Opinion

    Money Talk: Saving via pensions 

    Over the last few years the government has done a fair amount to give low and middle income earners access to pensions. I think more has to be done, as simply saving a small percentage of income on a monthly basis is not enough. All employers will be required to provide staff members a work place pension by 2018. There is no exception, and if you contribute so does your employer.

    So coming to the title the misconceptions:

    When I die my pension dies with me – this is not true because if you do die, you will have a pot of money, which can be transferred to your loved ones, or those that you chose. Death pre 75 means tax free benefits upto £1 million for most people, and after 75 benefits are taxed at marginal rates

    It is too difficult to set up – not anymore your employer has to set the pension up for you. In fact they have to actually auto enrol you, and then you need to choose if you want to keep the pension, or you want to come out of it. If you want a private pension for yourself, they are easy to set up, but you may need a financial adviser to pick funds for you.

    My house is my pension – This is all well and good, but at retirement if you are going to sell to make ends meet, then where are you going to live. Your house also does not have any tax advantage i.e. a pension payment of £80.00 a month is actually a £100 as the government rewards for investing in a pension. The other issue is if you go into long term care, then your house will be sold at some stage to pay for this; however, a pension is protected if you are not taking benefits from the pension.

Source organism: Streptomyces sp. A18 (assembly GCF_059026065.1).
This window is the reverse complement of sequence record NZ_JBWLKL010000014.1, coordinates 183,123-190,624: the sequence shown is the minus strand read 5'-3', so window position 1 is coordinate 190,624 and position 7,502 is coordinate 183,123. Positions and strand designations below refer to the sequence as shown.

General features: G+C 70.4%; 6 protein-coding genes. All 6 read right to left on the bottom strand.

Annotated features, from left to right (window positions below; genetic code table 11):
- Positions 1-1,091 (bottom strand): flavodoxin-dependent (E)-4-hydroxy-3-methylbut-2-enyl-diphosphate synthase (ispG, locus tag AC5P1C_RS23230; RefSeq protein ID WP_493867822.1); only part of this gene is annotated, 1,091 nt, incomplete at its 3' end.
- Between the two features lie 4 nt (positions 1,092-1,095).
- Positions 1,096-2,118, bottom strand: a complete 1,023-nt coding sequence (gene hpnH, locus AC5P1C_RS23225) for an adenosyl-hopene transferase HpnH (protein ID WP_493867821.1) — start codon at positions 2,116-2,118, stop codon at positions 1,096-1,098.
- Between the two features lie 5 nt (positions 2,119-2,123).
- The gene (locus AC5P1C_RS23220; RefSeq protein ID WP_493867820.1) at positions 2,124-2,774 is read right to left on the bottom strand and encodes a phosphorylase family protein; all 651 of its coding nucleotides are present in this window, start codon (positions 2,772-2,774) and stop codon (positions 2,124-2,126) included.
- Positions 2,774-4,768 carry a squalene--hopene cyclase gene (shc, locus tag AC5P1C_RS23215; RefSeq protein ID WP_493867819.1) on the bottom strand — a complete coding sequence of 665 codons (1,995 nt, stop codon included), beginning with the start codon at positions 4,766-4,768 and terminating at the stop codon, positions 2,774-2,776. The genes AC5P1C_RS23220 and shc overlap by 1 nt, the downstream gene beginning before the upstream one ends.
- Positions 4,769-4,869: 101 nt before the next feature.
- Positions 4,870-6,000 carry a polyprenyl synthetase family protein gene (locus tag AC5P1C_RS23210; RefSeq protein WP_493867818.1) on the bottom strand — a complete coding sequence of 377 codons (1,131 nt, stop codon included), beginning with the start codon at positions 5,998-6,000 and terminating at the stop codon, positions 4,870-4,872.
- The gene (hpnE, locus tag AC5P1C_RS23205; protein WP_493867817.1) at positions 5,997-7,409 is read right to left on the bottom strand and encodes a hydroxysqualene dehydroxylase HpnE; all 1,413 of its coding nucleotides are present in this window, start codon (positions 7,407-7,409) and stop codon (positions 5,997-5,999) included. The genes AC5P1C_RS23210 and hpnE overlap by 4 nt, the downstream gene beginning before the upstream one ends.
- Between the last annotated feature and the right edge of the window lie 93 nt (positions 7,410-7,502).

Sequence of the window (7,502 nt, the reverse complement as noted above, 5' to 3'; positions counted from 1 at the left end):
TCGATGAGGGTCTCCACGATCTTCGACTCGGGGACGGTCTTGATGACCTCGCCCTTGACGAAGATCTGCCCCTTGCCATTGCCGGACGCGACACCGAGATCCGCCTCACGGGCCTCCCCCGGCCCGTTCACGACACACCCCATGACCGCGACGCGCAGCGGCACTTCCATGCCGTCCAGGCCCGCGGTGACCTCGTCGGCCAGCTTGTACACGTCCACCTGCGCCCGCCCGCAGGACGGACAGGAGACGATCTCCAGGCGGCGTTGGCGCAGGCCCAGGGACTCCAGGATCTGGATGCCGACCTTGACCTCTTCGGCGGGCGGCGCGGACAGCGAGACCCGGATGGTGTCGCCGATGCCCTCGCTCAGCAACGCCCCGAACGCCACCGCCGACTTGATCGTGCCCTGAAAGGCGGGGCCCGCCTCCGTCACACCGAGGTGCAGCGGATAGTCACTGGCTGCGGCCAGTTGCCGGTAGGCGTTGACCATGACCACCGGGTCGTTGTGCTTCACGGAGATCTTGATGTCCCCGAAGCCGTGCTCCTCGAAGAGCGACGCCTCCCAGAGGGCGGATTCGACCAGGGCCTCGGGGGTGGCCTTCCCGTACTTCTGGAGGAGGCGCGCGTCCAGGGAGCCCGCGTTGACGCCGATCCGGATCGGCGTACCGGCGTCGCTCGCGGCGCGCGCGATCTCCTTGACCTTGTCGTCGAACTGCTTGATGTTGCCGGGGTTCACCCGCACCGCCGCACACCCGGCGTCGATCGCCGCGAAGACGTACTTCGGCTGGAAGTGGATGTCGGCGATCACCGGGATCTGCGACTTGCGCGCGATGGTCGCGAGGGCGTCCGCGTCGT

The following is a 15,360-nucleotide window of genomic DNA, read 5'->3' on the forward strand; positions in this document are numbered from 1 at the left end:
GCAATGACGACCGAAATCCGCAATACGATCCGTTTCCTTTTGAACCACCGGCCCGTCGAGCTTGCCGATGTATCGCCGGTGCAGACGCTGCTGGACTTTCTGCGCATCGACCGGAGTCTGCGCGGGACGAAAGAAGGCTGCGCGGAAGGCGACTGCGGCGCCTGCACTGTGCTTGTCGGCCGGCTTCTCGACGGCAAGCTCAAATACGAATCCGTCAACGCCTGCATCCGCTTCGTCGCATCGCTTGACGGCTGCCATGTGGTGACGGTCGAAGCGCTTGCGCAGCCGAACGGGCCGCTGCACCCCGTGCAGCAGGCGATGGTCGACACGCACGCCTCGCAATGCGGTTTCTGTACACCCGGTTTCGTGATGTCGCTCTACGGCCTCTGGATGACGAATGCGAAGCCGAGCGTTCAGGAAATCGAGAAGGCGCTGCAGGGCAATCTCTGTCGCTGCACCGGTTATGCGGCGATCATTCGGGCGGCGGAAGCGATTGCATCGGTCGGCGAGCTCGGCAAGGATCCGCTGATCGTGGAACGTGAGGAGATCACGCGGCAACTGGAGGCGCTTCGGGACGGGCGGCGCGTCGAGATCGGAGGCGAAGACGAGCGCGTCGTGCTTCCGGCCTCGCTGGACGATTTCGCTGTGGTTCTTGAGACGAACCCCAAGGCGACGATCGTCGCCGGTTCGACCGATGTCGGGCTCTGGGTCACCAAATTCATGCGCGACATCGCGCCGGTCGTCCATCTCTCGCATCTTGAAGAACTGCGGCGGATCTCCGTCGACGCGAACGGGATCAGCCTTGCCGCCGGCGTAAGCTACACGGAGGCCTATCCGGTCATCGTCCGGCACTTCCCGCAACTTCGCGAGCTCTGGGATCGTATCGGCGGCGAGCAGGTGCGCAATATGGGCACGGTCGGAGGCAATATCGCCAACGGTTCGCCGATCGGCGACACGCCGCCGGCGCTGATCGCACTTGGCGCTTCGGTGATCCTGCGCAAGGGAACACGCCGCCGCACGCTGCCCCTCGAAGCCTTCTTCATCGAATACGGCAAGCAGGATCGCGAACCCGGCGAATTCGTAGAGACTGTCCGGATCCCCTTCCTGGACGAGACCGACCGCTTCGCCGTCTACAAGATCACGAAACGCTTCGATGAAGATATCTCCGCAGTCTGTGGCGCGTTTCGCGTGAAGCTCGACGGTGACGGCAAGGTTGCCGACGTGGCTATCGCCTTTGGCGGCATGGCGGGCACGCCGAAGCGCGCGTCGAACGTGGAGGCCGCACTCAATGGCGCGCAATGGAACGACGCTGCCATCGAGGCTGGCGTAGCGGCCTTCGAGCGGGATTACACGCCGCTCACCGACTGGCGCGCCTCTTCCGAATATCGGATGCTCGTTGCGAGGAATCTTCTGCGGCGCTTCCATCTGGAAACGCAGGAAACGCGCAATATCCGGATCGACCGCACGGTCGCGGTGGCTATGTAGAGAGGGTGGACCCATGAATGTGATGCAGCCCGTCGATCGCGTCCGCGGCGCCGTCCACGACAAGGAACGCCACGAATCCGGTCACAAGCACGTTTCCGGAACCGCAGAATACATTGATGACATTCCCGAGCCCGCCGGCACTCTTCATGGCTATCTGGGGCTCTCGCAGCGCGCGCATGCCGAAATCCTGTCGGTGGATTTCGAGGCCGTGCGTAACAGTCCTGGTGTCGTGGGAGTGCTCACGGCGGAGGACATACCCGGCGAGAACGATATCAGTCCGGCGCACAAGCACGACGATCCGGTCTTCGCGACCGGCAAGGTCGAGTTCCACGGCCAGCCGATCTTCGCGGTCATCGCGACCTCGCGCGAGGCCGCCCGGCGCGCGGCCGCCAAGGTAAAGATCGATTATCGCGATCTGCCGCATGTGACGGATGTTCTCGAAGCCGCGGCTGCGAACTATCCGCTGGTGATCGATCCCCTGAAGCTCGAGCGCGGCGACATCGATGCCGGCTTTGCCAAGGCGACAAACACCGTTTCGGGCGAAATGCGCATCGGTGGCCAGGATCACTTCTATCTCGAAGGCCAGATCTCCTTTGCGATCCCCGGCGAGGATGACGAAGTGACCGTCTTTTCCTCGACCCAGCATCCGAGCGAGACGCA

The government will help me – The state pension is designed as minimal income, and usually will not cover all your bills. I see many clients that are using savings, downsizing, or struggling significantly in retirement because they just have the state pension. Imagine paying all your bills, costs etc. on circa £150 per week. Could you live at the moment on circa £600 a month, and if the answer is no, then you know you need to do something.

    The state pension is also pay as you go, and in my view quite unfair. This is because the workers of today are paying for those retired now, and the state pension age is increasing. Currently for a 32 year old it is 68, and it is likely it will hit 70 by the time the young of today retire, if not possibly even higher. If you pass away before state pension age, then in my view your national insurance contributions have gone to waste.

    I am too old – You are never too old to save in a pension, and with the new changes leading to liberation of pensions, saving for even a few years could mean you are far better off. You can save till 75 and still get tax relief from your pension.

    I am too young – Ask an older person how soon years fly by. The younger you start the more time your monies have to grow i.e. £1000 today invested will have more time to grow than £1000 invested in 10 years, when you retire in 30 years.

    Overall, put simply we all need to invest into pensions. I do not wish to rely on state benefits because the way things are going, the state will have less and less to give out in the form of benefits; therefore I strongly believe people need to fund their own retirement. I am doing the same, and honestly it’s the best investment I have ever made, as its invested, I cannot touch it till I am 55, and it is there to protect me in old age.